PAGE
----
Showing 14 posts tagged illusion

Above, A Basic Demonstration of Optical Cloaking. Cloaking is a term for hiding an object from view at specific frequencies, but evidently one can cloak things DIY-style with four mirrors and their precise placement.

So before reading further, how is the illusion above happening? Any guesses?

Professor of Physics at the University of Rochester John Howell and his 14 year-old son Benjamin built three uni-directional optical cloaking devices with everyday materials. For around $150, they put together “one made of Plexiglass and water, another of inexpensive lenses, and a third constructed using ordinary mirrors.” The video demonstration above shows one of the devices and two of his sons… sometimes. 

What might this small feat of optical engineering be used for? Since it’s uni-directional it has limitations, but in theory, it could hide satellites orbiting Earth. You can read more about how Professor Howell’s devices work in the videos notes, here on, or on MIT Technology Review.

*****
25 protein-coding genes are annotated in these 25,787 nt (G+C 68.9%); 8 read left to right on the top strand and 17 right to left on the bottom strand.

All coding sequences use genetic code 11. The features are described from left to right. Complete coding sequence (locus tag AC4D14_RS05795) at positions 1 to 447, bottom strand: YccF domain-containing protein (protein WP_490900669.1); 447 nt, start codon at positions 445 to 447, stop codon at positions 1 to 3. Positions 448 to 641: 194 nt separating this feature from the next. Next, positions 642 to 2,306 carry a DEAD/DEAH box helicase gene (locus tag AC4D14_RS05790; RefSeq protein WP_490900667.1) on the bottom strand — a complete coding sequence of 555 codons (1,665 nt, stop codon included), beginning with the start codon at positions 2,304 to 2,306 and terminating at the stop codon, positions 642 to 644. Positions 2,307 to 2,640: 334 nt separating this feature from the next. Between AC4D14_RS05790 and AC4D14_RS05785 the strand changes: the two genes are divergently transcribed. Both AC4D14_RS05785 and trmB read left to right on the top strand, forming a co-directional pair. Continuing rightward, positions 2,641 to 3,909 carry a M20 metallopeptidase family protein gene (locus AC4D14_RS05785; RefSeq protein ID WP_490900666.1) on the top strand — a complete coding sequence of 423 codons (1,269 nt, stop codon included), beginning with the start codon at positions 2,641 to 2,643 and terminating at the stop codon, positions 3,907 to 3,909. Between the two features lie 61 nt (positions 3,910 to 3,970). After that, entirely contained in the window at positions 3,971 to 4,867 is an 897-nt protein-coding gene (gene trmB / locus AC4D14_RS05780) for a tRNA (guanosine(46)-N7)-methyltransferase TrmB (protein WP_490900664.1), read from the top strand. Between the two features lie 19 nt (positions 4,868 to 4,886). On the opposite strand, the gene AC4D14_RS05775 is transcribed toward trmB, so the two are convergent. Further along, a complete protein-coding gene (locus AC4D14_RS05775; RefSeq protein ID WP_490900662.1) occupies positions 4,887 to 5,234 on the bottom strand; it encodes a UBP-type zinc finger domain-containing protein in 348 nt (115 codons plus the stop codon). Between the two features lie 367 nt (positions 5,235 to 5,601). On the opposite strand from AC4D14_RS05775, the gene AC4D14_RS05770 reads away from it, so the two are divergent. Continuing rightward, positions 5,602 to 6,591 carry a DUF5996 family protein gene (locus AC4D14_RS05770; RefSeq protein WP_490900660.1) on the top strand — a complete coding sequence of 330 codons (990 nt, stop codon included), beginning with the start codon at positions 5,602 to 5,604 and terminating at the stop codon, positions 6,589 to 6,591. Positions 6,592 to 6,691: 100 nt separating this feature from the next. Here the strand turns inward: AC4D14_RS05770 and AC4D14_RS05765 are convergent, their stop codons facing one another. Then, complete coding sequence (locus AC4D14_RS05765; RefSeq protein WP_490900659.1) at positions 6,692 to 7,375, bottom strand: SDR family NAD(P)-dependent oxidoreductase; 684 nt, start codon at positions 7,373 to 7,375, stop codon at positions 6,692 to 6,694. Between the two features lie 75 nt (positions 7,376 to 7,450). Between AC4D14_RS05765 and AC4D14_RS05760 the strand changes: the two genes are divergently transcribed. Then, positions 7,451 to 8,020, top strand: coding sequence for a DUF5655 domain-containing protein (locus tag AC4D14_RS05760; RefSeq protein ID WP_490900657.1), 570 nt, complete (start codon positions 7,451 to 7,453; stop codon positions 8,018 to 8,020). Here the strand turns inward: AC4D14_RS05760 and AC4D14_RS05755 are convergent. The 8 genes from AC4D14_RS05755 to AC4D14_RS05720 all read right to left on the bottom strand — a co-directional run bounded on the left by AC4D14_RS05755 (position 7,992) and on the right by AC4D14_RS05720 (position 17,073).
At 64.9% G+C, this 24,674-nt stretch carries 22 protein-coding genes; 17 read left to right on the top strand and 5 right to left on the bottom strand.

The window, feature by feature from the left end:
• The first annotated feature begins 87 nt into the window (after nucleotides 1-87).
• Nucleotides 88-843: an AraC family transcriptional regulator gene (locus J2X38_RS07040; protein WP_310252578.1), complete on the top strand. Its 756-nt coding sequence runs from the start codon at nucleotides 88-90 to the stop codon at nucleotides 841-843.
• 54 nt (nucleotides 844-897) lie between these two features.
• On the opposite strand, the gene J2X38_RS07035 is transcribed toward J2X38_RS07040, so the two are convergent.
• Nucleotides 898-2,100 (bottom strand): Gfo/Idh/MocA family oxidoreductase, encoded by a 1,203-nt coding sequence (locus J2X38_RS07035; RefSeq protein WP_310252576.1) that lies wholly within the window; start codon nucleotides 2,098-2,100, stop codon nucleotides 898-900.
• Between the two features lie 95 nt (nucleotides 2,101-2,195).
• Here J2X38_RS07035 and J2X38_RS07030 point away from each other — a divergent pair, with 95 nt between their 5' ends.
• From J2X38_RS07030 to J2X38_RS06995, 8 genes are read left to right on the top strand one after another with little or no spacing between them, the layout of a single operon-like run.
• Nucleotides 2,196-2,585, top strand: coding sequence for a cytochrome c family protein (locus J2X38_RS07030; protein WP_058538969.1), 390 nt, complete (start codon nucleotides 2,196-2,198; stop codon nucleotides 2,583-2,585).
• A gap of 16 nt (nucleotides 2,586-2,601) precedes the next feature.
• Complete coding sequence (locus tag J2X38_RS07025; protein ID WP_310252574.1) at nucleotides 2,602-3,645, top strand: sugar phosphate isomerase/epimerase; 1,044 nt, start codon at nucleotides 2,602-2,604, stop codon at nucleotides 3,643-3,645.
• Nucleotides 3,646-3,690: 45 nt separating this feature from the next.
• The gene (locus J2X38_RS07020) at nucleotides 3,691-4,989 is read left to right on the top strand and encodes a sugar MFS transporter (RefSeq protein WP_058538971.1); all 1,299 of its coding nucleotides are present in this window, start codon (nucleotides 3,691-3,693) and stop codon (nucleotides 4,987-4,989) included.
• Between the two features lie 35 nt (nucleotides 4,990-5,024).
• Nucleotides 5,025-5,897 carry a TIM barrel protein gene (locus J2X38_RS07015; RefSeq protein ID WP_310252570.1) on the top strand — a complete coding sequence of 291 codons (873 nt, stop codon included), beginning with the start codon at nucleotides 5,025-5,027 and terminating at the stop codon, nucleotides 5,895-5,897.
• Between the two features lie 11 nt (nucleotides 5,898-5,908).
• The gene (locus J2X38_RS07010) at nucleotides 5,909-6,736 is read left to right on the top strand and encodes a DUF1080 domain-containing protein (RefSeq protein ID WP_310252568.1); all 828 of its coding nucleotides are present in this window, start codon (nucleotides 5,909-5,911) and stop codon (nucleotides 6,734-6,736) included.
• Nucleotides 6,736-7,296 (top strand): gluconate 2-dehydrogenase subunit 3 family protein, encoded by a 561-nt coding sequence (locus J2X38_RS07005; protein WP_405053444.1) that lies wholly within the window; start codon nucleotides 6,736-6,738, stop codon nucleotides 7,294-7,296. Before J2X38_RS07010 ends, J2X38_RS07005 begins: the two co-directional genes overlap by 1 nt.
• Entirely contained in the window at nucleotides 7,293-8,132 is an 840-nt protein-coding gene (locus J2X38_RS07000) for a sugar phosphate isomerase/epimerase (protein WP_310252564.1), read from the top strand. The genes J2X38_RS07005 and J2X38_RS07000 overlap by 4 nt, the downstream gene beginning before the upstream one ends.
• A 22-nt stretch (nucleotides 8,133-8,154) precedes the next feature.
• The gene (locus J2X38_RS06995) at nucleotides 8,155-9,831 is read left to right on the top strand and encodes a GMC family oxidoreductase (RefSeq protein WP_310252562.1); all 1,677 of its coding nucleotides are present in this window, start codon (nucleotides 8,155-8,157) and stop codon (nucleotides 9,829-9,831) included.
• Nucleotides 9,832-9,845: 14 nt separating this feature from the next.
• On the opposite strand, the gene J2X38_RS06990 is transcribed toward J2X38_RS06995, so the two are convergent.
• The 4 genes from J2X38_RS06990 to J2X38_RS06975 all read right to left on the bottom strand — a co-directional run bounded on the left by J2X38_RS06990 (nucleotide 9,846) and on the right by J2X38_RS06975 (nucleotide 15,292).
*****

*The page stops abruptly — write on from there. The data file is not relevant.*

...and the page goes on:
There are also a few more videos with mirrors in the archives.

Thanks, @AmebaCuriosa.

Here’s an excellent discussion starter… what is happening to the liquid in this video?

This is Supermajor, a project by teacher and artist Matt Kenyon that was inspired by the BP Deepwater Horizon oil spill. From the project: 

In the gallery a wire rack of (vintage) oil cans sits.  One oilcan has a visible fissure out of which oil slowly flows cascading onto the pedestal and gallery floor…  The only thing is, the oil isn’t exactly flowing out of the can. Instead, oil appears to slow slowly drop by drop back into the can.  At times the drops of oil hover unsupported in midair. Other times the drops are in the process of a slow motion splash onto the pedestal.

I don’t know exactly how this demonstration is being executed, but I might suggest watching some of these videos next… and definitely watch this one

There’s also an interview with Kenyon over at Cool Hunting and FastCo Design, and more projects at

Thanks, @AmebaCuriosa.